The Crooks are alright
They outgrew Howlin' Wolf as teens. Now it's about Crimson and Gong, yo
Published: May 30, 2012
The Crooks play PJ's Lager House Saturday, June 2, with Hit Society, Factory Girls and Bad Mics; 1254 Michigan Ave., Detroit; 313-961-4668.
"Hope I die before I get old," Roger Daltrey sang before, y'know, getting really really old and continuing to sing that same song, a half-deaf Townshend by his side, in enormo-domes around the world. As the Crooks move from their teens to their early 20s, they are taking an entirely different approach. OK, they're not old and they're not aiming to die anytime soon either, but the last thing these lads want to do is stagnate. With that in mind the Crooks, formerly a well-drilled but fairly standard blues-rock bunch, have gone psych on our asses. (Of course, true psyche was born of a certain drug-aided mind-set that was really all about context and also making mom and pop really angry, but that's a different story).
The band, girl-magnets all, is guitarist-vocalist Jordan Krebs, bassist Taylor Reynolds and drummer/vocalist Ben Van Camp. The three-piece formed in '06 when Krebs and Van Camp began writing together, eventually pulling Reynolds in to play live.
Van Camp says that, though the band didn't set out to emulate anyone, a blues sound naturally and organically crept in.
"We just wrote whatever happened," he says. "We were all into the blues at the time, so our early stuff is a lot more bluesy than anything now. I think it just happened how it came out. We never really talked about how it sounded. The old blues changed my life when I was 11 or 12. That's when I discovered Howlin' Wolf. I found one of my dad's old records. When I think about it now, it seems crazy to be that musically mature at that age."
It does indeed sound crazy. At 11 years of age, most people are allowing their musical taste to be shaped by the mainstream media and playground peer pressure. To discover Howlin' Wolf and not just give it a chance but to actually enjoy it and move forward as a young musician with those wails ingrained in the mind is very rare.
So that was the Crooks, version 1. The band played all over Detroit, in every dirty venue that didn't ask their age and at every festival that would have them. They recorded a fairly well-received self-titled album in 2009, produced by Matt Smith of Outrageous Cherry, and things were looking good for the Crooks. They weren't threatening to take over the world, but they were a respected teen combo, always worth a look if they were playing on an evening and you weren't already doing something.
But then the boys grew up. Most late teens grow into the blues, not out of it. But the Crooks started listening to jazz, psychedelic music and prog, and the sound, nay their minds, expanded.
"We've sort of lost the blues aspect, and we're more out there," Van Camp says. "We're more jazz influenced. There's some psychedelia in there. The songs are structured more, pop-wise, without sounding anything like pop. A couple of years ago, I discovered the Soft Machine. They sort of changed my thought process around regarding how music could be played. Those guys are pretty insane. Bands like Gong too. We're maturing as songwriters and becoming less afraid of doing things. There's less thinking than there was before."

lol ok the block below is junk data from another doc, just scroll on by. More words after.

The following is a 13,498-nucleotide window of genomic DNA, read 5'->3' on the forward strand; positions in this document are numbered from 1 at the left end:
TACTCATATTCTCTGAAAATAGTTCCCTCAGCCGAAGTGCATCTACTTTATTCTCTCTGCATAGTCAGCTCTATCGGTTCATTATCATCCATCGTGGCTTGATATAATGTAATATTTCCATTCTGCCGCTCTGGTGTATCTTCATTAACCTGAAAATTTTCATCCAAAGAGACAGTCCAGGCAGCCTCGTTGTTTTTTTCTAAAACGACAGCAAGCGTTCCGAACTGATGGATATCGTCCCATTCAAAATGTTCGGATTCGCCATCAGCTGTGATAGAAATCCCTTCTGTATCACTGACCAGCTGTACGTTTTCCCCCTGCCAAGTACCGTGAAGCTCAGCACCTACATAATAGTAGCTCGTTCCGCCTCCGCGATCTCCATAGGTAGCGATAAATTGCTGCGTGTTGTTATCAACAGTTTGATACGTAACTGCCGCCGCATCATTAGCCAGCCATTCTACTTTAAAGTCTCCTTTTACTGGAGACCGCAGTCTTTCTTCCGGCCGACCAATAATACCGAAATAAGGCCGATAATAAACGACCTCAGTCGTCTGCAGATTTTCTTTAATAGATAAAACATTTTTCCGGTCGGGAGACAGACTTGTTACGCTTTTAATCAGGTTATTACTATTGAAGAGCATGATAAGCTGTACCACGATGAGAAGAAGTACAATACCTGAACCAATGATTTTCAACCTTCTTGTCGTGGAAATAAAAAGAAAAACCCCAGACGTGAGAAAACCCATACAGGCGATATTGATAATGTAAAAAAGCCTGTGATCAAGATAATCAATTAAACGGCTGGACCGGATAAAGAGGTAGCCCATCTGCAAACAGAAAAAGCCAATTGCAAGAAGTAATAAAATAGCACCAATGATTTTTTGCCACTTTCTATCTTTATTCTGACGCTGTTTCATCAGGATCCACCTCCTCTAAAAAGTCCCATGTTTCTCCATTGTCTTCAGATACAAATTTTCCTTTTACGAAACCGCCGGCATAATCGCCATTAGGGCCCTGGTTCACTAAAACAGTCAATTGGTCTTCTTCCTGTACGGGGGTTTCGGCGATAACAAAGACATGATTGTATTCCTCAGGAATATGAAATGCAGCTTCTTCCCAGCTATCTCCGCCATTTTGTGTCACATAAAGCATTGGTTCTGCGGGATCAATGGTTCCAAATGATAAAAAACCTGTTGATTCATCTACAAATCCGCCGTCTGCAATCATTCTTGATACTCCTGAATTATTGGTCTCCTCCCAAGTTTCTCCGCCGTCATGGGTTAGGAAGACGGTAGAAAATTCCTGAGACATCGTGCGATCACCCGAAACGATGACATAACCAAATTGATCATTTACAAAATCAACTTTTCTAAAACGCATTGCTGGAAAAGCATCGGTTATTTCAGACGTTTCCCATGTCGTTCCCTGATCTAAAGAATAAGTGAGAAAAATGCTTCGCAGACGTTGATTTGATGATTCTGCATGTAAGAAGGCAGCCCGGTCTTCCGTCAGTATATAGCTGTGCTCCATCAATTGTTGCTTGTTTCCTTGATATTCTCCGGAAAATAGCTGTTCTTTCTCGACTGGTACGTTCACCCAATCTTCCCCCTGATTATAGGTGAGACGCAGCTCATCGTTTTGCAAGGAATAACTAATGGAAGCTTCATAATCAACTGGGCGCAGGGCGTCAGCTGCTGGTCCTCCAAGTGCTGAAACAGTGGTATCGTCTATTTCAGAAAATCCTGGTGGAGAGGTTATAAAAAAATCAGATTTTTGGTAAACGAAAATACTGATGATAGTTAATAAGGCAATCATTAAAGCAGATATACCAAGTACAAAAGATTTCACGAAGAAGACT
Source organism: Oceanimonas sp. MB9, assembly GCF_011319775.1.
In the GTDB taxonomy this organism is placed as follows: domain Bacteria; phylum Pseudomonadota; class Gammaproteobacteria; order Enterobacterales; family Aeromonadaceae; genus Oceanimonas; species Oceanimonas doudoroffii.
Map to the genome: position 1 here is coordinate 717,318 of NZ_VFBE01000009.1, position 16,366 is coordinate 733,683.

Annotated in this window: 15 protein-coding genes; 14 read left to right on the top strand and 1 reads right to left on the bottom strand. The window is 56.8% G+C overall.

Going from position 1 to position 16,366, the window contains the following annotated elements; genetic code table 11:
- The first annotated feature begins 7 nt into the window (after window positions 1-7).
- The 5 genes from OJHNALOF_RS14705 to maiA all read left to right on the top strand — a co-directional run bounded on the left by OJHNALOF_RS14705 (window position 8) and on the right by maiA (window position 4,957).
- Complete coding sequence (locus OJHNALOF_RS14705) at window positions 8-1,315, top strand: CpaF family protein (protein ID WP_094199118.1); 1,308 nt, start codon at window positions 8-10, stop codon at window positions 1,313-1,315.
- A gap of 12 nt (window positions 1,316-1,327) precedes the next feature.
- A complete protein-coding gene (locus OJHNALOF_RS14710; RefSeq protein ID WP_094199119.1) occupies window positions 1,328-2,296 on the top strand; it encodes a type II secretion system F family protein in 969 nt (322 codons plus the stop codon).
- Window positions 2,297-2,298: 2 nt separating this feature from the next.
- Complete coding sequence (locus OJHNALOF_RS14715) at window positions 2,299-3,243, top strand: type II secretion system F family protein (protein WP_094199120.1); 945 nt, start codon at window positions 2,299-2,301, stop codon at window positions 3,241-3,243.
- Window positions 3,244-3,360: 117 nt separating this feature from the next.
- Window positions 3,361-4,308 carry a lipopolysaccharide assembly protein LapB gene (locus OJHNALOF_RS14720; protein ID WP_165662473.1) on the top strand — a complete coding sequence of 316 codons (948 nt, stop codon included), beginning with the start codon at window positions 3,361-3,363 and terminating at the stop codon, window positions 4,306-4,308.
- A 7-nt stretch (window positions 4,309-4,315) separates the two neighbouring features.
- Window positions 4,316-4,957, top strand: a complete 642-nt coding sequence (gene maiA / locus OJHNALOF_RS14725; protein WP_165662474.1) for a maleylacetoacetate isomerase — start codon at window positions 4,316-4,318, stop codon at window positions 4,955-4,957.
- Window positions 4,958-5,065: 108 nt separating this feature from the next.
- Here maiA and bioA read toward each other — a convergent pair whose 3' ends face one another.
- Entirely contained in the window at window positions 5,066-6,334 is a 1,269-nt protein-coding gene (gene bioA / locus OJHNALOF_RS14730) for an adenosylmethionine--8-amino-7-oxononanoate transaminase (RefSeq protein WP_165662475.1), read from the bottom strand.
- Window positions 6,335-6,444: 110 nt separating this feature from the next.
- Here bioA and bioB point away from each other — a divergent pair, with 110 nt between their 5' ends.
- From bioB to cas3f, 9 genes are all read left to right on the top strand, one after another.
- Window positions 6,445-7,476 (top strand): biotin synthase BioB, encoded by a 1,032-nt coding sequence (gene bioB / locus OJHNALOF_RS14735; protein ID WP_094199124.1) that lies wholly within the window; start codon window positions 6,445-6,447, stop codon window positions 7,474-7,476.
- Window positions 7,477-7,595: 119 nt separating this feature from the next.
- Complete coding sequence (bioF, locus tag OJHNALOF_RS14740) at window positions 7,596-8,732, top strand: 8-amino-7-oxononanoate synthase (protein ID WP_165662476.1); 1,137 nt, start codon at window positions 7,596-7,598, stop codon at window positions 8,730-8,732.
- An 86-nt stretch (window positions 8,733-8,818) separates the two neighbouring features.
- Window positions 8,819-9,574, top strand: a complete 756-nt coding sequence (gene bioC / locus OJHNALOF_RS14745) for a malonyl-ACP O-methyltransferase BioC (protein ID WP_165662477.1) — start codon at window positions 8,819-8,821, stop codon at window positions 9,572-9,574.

The irony there, of course, is that we're making Van Camp think about the very thing he claims involves no thinking during this interview. That kind of pressure leads to this forced answer when asked what inspires his songwriting. "Things just pop out of nowhere," he says. "It just happens. It just pops into one of our heads. It might be the cosmos, like some kind of energy that you can't see or feel. I've never really listened to something and got a song from it. I feel something and the song happens. All good songs come from somewhere else."
It should be noted that he said that line about the cosmos and energy without laughing. Similarly, when asked if the Crooks' music is better enjoyed at a sunny festival than a winter's night in Hamtramck, he says, "I'd say summer is the right time to hear our music. Winter-time slows down the atoms and in the summer everything's moving a little free. No one's afraid to move."
The Crooks is a trippy, psychedelic band who some might choose to enjoy while dosed up on hallucinogens. Fortunately, you don't necessarily have to be tripping your tits off to enjoy the band, you just need to be open to very long songs, unorthodox arrangements, and King Crimson covers.
"Last summer, we agreed to play a fundraiser at some motocross track up in Birch Run," Van Camp says. "That was just weird. Motocross people are strange. They were looking for more of whatever country is these days. Pop-country crap. And we came out. We played King Crimson's "21st Century Schizoid Man." They weren't ready for that. We played a 25-minute song and freaked everybody out which is always fun. We like to freak people out. People were yelling out for songs, like 'Freebird'."
See, the truth is that, while the Crooks flit between jazz, blues, rock, blues-rock and the like, while these young men are finding their musical feet, they're having a blast creating inventive music. They are the rare opportunity to follow and observe a young band grow in an era when the idea of a "true" band rarely exists because everybody is in everybody else's band.
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